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The Pre-Raphaelite Sisters

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Ecce Ancilla Domini by Dante Gabriel Rossetti … starring his sister, the acclaimed poet Christina Rossetti. Photograph: Sam Drake/National Portrait Gallery

During a recent visit to the National Portrait Gallery in London I saw an exhibition showcasing 12 women who form part of what the organisers of this show call the hidden Pre-Raphaelite Movement. It is curated by Dr Jan Marsh, art historian and writer, who has a particular interest in 19th and early 20th-century painting by women.
The director of the National Gallery, Dr Nicholas Cullinan, writes in the forward to the exhibition catalogue that after two centuries the Pre-Raphaelite movement and its associate members are still popular today. He goes on to say that the gallery has never hosted an exhibition of the work of this group and feels it is time to redress the balance with a particular emphasis on the importance of the women in the group. However, there are a number of paintings by Dante Gabriel Rossetti and Edward Millais, among others, illustrating the importance of the female muse as model and sitter.
In her article in the catalogue, Dr Marsh discusses this Pre-Raphaelite sisterhood and lists the 12 women. The female painters’ work exhibited here is well worth a view. Of Joanna Boyce Wells, who died in childbirth aged only 30, Dante Gabriel Rossetti said: “She is a great artist sacrificed to bringing more kids into the world”. [Marsh Jan Dr. 2018 p.95). Ref catalogue.] Other painters include Maria Spartili Stillman, whose work was admired by Henry James among others. Originally a model, she trained with Ford Madox Brown (a PRB member). Evelyn de Morgan trained at the Slade School and had some of her authenticated work cited as that of Burne Jones, though this was rectified eventually. Lizzie Siddal, one of the first models/muses for Dante Gabriel Rossetti, was self–taught, and her work here demonstrates an understanding of the use of colour, with her characters’ fluidity of movement clearly visible in work such as Lady Affixing Pennant to a Knight’s Spear (1856). It is a successful painting in spite of the lack of technical skill.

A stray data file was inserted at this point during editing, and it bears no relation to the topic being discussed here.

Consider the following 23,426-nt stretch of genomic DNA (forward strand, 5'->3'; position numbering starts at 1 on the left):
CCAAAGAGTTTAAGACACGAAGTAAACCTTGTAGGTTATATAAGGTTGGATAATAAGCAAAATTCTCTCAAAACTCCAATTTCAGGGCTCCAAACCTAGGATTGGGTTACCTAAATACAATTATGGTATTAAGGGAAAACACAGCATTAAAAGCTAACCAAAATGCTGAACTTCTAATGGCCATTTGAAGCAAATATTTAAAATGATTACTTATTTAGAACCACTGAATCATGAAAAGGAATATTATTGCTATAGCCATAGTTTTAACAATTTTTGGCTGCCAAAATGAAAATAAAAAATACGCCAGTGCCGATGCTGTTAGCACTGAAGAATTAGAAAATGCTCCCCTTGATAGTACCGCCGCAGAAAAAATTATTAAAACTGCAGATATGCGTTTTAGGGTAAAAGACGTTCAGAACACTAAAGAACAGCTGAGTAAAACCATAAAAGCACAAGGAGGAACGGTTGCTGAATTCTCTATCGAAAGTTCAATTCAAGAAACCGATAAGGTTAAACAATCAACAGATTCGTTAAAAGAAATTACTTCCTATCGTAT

The premise of this exhibition is to show the group as worthy of a place in history. Part of the argument centres on the notion of the life as a model and draws parallels with the modern day models who, like the Pre-Raphaelite women, are not passive mannequins but active participants in the artistic process. Another important historical milestone is that the Brotherhood/Sisterhood was one of the first to have a black muse/model, Fanny Eaton (who, sadly, little is known about). She modelled for many paintings, some of which can be seen in this series, such as Study of Fanny Eaton by Joanna Boyce Wells (1861).
Christina Rossetti, who did draw well (see exhibition room about her) was a very good poet, probably most famous for her poem “Goblin Market”. She often wrote with the group and they illustrated a number of her poems, (see Goblin Market illustrations). Her portrait by her brother Dante Gabriel is here, showing a very thoughtful profile.